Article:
Canon IXUS 105 compact camera review
Canon pioneered the premium pocket compact with its IXUS brand, continuing its marriage of style to substance into a second decade with the launch of the image stabilised 105 model: a 12.1-megapixel palm-sized offering with wide angle, internally folded 4x optical zoom boasting a 28-112mm focal range.
Such specification suggests the camera is as adept at capturing landscapes and sweeping vistas as it is portraits and still life. So are we looking at a candidate for the perfect travel camera?
Providing this snapshot with a smooth, pebble like finish, Canon has certainly made the metal and plastic construction IXUS 105 easy to use. It feels solid with optional SD, SDHC or higher capacity SDXC cards (battery inserted a weight of 140g combined) and looks attractive too, chrome lens surround hinting at sophistication though quickly attracting fingerprints.
Point and shoot operation comes courtesy of the company's Smart Auto functionality, the camera comparing common scenes and subjects with 18 on-board pre-sets and selecting the most appropriate to (theoretically) deliver optimum results. Compositions are framed up using the 2.7-inch modest 230k-dot resolution LCD screen at the rear, Canon having jettisoned an optical viewfinder on this latest IXUS incarnation.
Other automatic image enhancing technology on board includes the exposure adjusting iContrast function that most noticeably pulls detail out of shadow areas, plus shutter speed/ISO boosting Motion Detection technology and Smart Flash that will fire if the camera detects sunlight throwing harsh shadows across a face. A Face Self Timer mode also utilises face detection technology and delays the shutter firing until the camera registers that an extra face has joined the frame.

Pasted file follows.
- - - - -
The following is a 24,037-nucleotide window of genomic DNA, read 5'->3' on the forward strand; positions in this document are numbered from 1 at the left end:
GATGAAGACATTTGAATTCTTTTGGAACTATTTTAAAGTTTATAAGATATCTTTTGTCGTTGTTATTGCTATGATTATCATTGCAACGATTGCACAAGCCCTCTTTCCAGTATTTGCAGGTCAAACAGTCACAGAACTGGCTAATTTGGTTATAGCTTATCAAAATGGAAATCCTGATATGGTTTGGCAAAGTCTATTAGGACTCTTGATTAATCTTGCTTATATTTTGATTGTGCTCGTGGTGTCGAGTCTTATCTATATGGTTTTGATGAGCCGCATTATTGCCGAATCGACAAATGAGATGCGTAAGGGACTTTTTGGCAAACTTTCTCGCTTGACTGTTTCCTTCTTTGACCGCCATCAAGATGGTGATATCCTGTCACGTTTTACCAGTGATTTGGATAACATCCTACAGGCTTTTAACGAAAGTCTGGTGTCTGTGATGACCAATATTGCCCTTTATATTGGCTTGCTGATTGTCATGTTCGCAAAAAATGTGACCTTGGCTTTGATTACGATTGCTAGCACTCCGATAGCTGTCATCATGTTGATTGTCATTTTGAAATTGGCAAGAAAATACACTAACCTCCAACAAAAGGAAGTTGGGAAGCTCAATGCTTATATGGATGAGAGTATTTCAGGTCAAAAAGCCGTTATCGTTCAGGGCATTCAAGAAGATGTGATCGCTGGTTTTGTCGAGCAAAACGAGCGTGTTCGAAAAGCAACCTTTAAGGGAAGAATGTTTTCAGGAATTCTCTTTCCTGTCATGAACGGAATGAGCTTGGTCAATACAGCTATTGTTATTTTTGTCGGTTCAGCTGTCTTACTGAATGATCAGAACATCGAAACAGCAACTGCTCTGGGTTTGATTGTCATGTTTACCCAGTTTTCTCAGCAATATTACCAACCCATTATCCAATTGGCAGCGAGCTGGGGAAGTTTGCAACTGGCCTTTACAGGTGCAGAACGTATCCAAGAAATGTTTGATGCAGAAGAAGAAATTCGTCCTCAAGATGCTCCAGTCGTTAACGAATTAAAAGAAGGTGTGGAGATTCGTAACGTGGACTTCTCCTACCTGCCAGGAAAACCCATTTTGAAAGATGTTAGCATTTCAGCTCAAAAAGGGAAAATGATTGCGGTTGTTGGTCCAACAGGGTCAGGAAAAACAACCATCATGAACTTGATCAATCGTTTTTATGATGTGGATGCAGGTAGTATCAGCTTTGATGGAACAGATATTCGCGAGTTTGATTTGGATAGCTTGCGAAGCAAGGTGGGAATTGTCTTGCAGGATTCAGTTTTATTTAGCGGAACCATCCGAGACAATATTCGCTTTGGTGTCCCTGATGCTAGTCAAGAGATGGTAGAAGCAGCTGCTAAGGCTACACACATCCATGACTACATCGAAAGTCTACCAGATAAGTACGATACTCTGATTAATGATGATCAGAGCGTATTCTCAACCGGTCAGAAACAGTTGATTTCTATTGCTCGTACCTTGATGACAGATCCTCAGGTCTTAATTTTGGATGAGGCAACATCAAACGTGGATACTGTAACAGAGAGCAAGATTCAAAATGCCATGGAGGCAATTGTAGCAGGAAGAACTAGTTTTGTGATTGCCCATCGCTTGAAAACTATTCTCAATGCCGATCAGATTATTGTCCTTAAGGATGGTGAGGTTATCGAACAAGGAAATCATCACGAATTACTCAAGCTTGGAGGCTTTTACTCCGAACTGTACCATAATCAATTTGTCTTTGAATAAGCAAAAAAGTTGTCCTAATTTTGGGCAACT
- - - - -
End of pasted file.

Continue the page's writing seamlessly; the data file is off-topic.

The above all contributes to the fact that the user can point and shoot and still get a picture they'll be pleased with. The "auto everything" nature in part excuses that the full manual is provided on CD only, with only a quick start pamphlet miserly offered in print form.
Unlike the IXUS 130 sister model which sits above the 105 in the current IXUS range and offers high-def clips, this model features a modest standard resolution 640 x 480 pixels video, though at a respectable 30 frames per second transition rate. However only digital rather than optical zoom is accessible once recording has commenced.
Otherwise, despite the camera's overall compact dimensions (90.5 x 55.8 x 21.2mm), Canon has bucked the trend for resulting fiddly operation by including sufficiently large buttons - even if at the back they are set level with the bodywork to maintain the minimalist design ethic.
Press the on/off switch atop the camera's top plate and within a second the lens extends to maximum wide-angle whilst the rear LCD bursts into life, a plastic shooting mode switch presented top right of the backplate allows the user to swap between Smart Auto, regular program auto and video capture. Playback usefully has its own button, providing the advantage for photographers of being able to more or less instantly jump back into shooting mode with a half press of the shutter release button should a picture opportunity unexpectedly present itself.